Recent Graduate Spending Summer at Yale With Armadillos

June 16, 2021
By Larry Isch
Posted in About
Crystal at Yale

Recent University of the Ozarks graduate Crystal Oudomvilay is spending her ideal summer working as a postgraduate associate at Yale University, thanks to some mammalian Ozarks connections.

The May biology graduate from Paris, Ark., is working at the Yale School of Medicine where she is assisting with a research collaboration between Dr. Frank Knight, U of O professor of biology, and Dr. Marcelo Dietrich, of the Yale School of Medicine, on the genetics of individuality using four litters of identical armadillo quadruplets.

The armadillos were raised by Amanda Withnell, an animal technician and Dr. Knight’s wife who has more than three decades of experience raising and caring for the mammals.

Oudomvilay worked with Withnell for a week to learn about armadillo behavior and how to handle, feed and care for the armadillos. As part of her work this summer, Oudomvilay is training the staff and scientists at Yale on the care and behavior of the armadillos while also learning molecular neurobiology and animal behavior lab techniques.   

“My daily tasks include caring for the armadillos, advising lab technicians in the care and behavior of armadillos and developing feeding schedules for the Yale Animal Resource Center,” Oudomvilay said. “I’ve worked one-on-one with technicians, veterinarians, and coordinators of the Yale Animal Resource Center.”

She has also been working with members of Dietrich’s lab where she has gained experience that she believes will benefit her when she begins pursuing her doctorate in exercise physiology at West Virginia University in the fall.

“The lab is focused on understanding mechanisms of underlying development and regulation of animal behaviors,” she said. “In the lab, I am receiving training in molecular neurobiological lab techniques that will allow me to develop and expand my palette of laboratory techniques that will be useful for when I move to West Virginia to pursue my doctorate. The technique and training I’ve been gaining has strengthen my confidence in a laboratory setting and I find myself fascinated by the accessibility and knowledge of others around me at the Yale. Everyone here has been more than helpful and encouraging.”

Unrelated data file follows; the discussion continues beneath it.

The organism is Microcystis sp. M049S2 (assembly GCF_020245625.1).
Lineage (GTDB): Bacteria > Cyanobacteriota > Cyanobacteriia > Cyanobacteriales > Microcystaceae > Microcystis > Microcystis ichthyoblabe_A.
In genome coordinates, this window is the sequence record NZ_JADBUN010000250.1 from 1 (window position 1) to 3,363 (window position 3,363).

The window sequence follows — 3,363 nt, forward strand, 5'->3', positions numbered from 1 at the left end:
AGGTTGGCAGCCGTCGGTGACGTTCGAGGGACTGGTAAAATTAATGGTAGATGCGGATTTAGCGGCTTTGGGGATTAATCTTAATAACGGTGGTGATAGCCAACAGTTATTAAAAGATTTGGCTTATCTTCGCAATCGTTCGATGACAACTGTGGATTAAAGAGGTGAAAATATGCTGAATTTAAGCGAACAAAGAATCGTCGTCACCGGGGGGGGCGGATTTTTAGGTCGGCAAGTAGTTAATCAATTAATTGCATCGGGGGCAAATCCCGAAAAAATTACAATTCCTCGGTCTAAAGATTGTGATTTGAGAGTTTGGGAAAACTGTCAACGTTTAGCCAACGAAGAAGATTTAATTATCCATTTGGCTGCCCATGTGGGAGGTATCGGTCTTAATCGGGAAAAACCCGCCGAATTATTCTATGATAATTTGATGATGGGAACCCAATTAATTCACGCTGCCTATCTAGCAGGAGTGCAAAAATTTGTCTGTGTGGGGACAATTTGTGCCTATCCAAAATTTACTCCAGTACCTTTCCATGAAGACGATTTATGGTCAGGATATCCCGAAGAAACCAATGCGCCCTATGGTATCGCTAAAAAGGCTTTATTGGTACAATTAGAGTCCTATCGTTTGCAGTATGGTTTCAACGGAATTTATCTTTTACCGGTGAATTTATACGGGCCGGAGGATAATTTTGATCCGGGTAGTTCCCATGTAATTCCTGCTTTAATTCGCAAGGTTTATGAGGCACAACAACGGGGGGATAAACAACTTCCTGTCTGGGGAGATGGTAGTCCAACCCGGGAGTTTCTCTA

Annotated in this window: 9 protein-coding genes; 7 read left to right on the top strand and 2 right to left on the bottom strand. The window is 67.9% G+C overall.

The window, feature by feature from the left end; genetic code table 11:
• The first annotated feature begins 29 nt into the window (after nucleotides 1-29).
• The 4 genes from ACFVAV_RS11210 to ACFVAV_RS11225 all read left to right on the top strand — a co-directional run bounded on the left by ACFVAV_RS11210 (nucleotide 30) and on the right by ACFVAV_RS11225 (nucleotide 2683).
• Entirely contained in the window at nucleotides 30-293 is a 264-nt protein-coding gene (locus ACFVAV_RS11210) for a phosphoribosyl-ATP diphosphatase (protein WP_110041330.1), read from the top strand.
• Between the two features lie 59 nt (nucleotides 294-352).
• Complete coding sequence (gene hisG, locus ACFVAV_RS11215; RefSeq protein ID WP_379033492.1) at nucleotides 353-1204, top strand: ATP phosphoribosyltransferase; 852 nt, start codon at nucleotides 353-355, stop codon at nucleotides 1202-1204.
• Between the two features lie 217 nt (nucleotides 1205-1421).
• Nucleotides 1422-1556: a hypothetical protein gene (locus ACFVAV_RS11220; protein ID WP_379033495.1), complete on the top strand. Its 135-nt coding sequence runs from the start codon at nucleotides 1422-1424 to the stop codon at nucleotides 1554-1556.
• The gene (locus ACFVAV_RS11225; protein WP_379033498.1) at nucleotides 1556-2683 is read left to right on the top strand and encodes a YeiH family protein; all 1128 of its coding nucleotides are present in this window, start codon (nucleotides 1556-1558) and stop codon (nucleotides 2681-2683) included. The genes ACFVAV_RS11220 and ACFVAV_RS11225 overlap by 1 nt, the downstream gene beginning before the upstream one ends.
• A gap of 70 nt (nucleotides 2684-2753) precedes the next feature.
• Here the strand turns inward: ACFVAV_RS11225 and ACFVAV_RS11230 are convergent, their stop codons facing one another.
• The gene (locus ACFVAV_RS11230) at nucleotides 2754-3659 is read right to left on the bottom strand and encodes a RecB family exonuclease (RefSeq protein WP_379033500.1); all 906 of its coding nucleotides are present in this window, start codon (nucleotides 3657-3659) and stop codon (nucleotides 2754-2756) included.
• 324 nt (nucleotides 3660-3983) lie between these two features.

The collaboration between Knight and Dietrich is part of a National Science Foundation grant proposal to support research internships for two U of O students to spend a summer or a year at the Yale School of Medicine each of the next few years.

According to Oudomvilay, Yale is interested in using the nine-banded armadillo as a model organism for their lab because they produce identical monozygotic quadruplets.

“It’s been over 20 years since Yale has had any involvement with live armadillos in their facility,” she said. “Many universities have not had success in keeping the armadillos alive in their institutions after transporting them.”

Knight and Withnell have been working with and researching armadillos for more than 30 years and have involved dozens of Ozarks science students in their research during that span. Considered among the nation’s leading authorities on armadillos, Knight and Winthell have caught and raised hundreds of the mammals for both local and world-wide research while helping Ozarks students hone and sharpen their research skills through studies of the armadillos.

Oudomvilay is one of those students.

“My experience with the armadillos and Dr. Knight started Spring of 2018 as a freshman where I was able to learn basic care and behavior of armadillos as early as four days postnatal,” she said. “In 2019, I joined Dr. Knight in the armadillo microbiome research project where I took lead in. The research project explored the potential of genetically identical quadruplet armadillos for microbiome research to test the continuous exposure to the mother’s bacteria is important to the maintenance and health of her offspring and their microbiomes. The expectations for the project were to collect data that showed siblings raised with exposure will develop more diverse microbiomes, grow faster, and have higher resting metabolic rates versus their siblings housed in a cleaner environment.”

Those experiences helped spark her love of science and eventually led her to Yale University for the summer.

“This amazing opportunity at Yale has allowed me to grow as a scientist and the experience has only made my curiosity grow and I’m eager for the journey that I’m embarking on,” she said.

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